In the belief that cancer may have at its root cause mental and emotional reasons, I explored a lot of psycho-spiritual forms of healing.
One of these was Family Constellations therapy. This post is a health warning for anyone new to Family Constellations therapy – it can be a psychologically-damaging form of therapy in the hands of the wrong practitioner.
The founder of Family Constellations is Bert Heilinger who was a priest and psychologist. He believed that when unresolved trauma has afflicted a family in previous generations, this can give rise to present or past problems. These include issues such as murder, abortion, suicide, death of a mother in childbirth, early death of a parent or sibling, war, natural disaster, emigration, or abuse.
During a Family Constellations workshop, each member explores a personal issue. The facilitator selects a member of the group to represent the issue. Other members of the group may be chosen to represent family members or abstractions such as Life and Death. The member whose issue is being worked on, orients these representatives in relation to each other, according to what feels right to him. He then sits down and watches what unfolds between each representative.
What unfolds is a most bizarre and magical experience – often the representatives will re-orient themselves physically, or interact with each other in a way that reveals hidden aspects of the issue, or the dynamics between the members. Sometimes they will move or say or feel things that can only have been felt by someone who was part of the family whose issue is being worked on.
Healing is achieved when each member’s needs and places in the family hierarchy are acknowledged, either through re-positioning, or verbal phrases.
My father had died of colon cancer, and I wondered how much of the energetic of cancer could be inherited through trauma incurred in previous generations.
The first few constellations dealt with my father – I was always close to him, and the family constellations seemed to imply that I wanted to be with him. In yet another, I had a kind of ceremony with a representative of the Life Force – I found that very healing. I also had sessions in which I dealt with mother-daughter issues, and grandmother relationship as well as family wartime atrocities. So as you can see, I went deeply into Family Constellations, and so this review is not based on a one-off, but accumulated experiences.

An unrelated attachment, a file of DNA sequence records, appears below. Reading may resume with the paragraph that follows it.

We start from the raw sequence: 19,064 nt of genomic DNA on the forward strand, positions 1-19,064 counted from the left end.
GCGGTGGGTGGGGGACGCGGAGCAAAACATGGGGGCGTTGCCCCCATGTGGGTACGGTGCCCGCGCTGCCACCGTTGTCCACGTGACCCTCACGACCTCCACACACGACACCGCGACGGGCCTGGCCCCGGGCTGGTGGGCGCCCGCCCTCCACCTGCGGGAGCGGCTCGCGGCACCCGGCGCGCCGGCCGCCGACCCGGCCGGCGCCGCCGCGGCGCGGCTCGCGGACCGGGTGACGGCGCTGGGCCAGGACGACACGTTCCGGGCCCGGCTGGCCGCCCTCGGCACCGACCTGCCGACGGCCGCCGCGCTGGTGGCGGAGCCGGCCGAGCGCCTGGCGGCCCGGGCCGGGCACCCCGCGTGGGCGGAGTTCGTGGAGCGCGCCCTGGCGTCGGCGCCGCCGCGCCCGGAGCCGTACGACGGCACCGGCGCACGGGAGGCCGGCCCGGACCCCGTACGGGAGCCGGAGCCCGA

I would say that Family Constellations can be very profound and transforming. But it is also very tiring – I found that I took to it very easily and had a talent for it. But the week after I was physically and mentally bone tired – I didn’t have sufficient boundaries to filter out the energies of the other people I was working with. For example, I had to represent a mother who died in a concentration camp. For me, while it wasn’t a full death experience, I did feel the deep love for the son I had left behind, and the feeling of not being able to breathe properly – it turned out the mother had died of a respiratory illness.
And Family Constellations did not cure me of the emotional or spiritual or karmic causes of cancer.
So if you are seeking a cure, don’t expect Family Constellation work to be a magic wand. It will throw up more issues than you started out with especially if you are dealing with life-and-death issues.
And finally, Family Constellations can be a dangerous tool.
I attended a workshop run by Judith Hemming. It was the most damaging Family Constellation workshop I’ve ever participated in.
In it, I was shown that no matter what method I used, whether allopathic or complementary, the impetus was towards death. Worse, the constellations was ended at that point by the facilitator who then proceeded to discuss my issue in front of the whole group: “Look at George Best … he was given a new liver, yet he chose to drink himself to death. Look at your father … he was given six months to live and died. You cannot interfere with the path of the soul.”
You can imagine how devastated and suicidal I was by that one workshop. I had participants coming up to me and virtually willing me towards death by their condolences. I had others who said that I shouldn’t take any notice of what the facilitator had said. I was left feeling I had no hope of living, that no matter what I did, I was doomed to die of cancer. I was left to go home in a state of extreme distress and doubt and failure. I wonder why I didn’t throw myself under a train that evening. It took me over six months of counselling to get over that one workshop, run by an irresponsible and insensitive facilitator – I wonder how she would have felt, had she had cancer and been given the same prognosis.
There are too many therapists out there with God complexes and when you are vulnerable, it is easy to place yourself in their hands, in the hope of a cure. Only God knows whether you will live or die. No human should have the permission to do so.
As cancer patients, we are already battered and bruised by the diagnosis and treatments. We should therefore learn to take care of ourselves, and beware of the BS that’s out there, people who think they have the answers, who think they know better than us and who try to make us doubt our inner selves. Their job should be to strengthen, not to weaken! If in any doubt: ask yourself the question – is this treatment/practitioner strengthening me or weakening me?
For this reason, if you are fragile, vulnerable and open to suggestion, do not go to Family Constellation workshops – they should carry a health warning that they can be hazardous to life.